Solving problems is what Conway small business owner John Cassidy thinks he does best.
He’s used that skill to launch and grow a successful business, DuplicatesINK, for more than thirty years since graduating from Coastal Carolina University in 1990.
Now he wants to put that skill to work in Columbia as the representative for District 61, a new district recently created due to this area’s large growth.
According to Cassidy, the new district covers Downtown Conway, Sixteenth Avenue to Pine Street, part of Country Club Drive, East Country Club Drive to S.C. 905 and Long Avenue Extension. The district heads out on the right side of U.S. 501 to the waterway, according to Cassidy.
Cassidy says he’s never held political office before, but he’s served many organizations and clubs and now has a true yearning to put his business acumen to work for the people in this area.
“This is a new district that needs a new direction,” he said.
At this point, he believes it’s education, roads and healthcare that top the concerns of residents in the new district, but he’s open to anyone who wants to discuss the area and its needs with him so he can take those concerns to Columbia.
“In Conway, flooding is always a concern. I also hear about infrastructure, roads, and the volume of people coming in needs to be addressed,” he said.
He believes that inflation is also an issue that needs the S.C. Legislature’s attention.
“We can do so much together that we can’t do by ourselves,” he said.
Although Cassidy’s business is in Conway, he believes the entire area needs more attention.
“My focus wouldn’t be solely on Conway, but Conway’s the county seat. How can the area where the courthouse is located not have representation for Conway proper up in Columbia?” he asked.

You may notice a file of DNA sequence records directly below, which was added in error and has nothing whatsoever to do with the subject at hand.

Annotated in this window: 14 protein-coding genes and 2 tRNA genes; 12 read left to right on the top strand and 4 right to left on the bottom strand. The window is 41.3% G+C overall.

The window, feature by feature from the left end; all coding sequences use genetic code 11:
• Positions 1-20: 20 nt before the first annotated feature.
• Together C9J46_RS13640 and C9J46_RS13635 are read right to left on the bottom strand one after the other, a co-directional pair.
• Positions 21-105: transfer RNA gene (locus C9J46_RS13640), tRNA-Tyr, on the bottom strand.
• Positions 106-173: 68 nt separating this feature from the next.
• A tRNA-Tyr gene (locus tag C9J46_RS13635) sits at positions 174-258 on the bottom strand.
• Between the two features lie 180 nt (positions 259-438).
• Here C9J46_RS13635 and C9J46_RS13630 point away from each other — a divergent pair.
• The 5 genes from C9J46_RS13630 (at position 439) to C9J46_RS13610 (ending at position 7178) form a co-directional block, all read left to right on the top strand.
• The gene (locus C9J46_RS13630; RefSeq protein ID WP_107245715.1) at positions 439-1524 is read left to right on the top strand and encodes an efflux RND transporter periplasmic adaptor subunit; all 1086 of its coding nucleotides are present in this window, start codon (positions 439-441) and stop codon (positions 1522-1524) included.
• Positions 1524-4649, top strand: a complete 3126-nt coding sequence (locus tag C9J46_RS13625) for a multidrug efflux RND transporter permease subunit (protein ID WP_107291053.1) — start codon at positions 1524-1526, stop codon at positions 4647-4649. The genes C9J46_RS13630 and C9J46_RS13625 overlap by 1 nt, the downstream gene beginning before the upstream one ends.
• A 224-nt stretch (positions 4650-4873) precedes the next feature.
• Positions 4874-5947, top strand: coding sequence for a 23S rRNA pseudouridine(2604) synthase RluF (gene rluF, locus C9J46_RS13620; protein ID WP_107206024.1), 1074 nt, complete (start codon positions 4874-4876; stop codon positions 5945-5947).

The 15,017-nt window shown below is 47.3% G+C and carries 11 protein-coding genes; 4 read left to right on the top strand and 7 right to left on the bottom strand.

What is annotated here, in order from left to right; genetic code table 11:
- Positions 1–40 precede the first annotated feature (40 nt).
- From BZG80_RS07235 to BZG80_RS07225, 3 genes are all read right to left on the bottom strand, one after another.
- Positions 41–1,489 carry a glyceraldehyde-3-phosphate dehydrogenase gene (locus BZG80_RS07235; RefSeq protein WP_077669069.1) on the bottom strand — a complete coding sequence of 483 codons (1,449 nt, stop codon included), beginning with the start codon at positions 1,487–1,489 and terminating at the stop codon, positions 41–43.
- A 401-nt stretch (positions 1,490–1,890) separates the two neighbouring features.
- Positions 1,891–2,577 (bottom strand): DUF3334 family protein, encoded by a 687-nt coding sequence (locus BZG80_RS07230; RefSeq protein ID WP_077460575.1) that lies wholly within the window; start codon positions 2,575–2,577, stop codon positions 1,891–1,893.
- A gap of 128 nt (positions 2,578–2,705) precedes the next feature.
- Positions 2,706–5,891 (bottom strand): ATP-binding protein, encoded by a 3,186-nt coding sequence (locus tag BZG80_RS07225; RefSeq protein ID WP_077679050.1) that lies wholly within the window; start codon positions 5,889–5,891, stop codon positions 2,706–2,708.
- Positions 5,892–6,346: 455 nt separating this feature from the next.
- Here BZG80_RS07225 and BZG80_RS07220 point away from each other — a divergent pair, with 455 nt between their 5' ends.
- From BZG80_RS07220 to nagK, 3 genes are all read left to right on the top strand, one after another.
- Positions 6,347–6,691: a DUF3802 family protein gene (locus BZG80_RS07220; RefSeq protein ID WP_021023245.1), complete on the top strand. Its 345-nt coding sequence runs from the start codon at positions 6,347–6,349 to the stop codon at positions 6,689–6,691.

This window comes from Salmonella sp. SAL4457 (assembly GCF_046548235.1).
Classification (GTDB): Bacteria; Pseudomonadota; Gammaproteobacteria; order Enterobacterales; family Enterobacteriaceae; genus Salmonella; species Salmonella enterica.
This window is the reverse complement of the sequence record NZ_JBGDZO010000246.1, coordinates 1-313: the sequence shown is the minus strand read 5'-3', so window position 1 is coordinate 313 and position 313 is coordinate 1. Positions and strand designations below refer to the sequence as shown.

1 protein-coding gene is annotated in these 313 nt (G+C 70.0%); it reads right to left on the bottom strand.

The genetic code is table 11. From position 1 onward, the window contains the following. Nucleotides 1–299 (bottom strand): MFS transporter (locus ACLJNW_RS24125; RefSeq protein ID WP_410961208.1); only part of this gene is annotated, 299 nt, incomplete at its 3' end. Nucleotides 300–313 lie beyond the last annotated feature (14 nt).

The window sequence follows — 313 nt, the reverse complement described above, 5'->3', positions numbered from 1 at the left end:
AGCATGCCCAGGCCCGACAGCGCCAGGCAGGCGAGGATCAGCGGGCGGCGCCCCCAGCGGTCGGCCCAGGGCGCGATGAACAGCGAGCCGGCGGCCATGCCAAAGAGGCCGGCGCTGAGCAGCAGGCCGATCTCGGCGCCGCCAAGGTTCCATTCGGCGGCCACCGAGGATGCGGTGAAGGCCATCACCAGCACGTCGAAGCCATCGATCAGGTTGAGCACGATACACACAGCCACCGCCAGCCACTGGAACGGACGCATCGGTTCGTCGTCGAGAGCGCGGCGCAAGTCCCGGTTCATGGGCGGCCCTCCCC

Cassidy and his business partner, Scott Creech, began their printing business almost on a lark. They rented an office on Third Avenue in Conway and put a sign in the window advertising copies for 10 cents. What they didn’t know then was that they were jumping into a shift in printing from long-term printing to same-day service.
They have been named one of the Top 100 printers by Quick Print magazine, and USA Today once put them on the front page of its Money section.
In 2007, the partners built an office on U.S. 701 and bought a half-million dollar press.
Then came Conway’s worst flood that filled their office with 24 inches of water and after that came COVID.
With help from their friends, they never missed a delivery, according to Cassidy.
He doesn’t worry about not being onsite everyday if he becomes the area’s next representative.
“Those mentors of mine taught us to hire the best, pay the best and be transparent with them about our expectations so the business can operate with or without me,” he said.
Cassidy and his wife, Shawne, have been married for 25 years. She is a retired schoolteacher and cancer survivor, according to her husband. They have two daughters: Hailey, 24, is employed as an accountant with one of Manhattan’s top tax companies; and 22-year-old Hanna is in her final year of nursing school.
Over the years, Cassidy’s been a member of the Waccamaw Sertoma Club, a subcommittee member for the Greater Grand Strand Committee and a member of the Board of Appeals and Variances with Horry County and also a Conway Chamber of Commerce board member. He’s been a supporter of the March of Dimes for about thirty years now.
His resume’ also includes being the incoming president of the Print Industry of the Carolinas Association.
Cassidy says he’s available to listen to any concerns people have. He can be reached at (843) 602-8806, or email firstname.lastname@example.org.
Filing for the office closes Wednesday.
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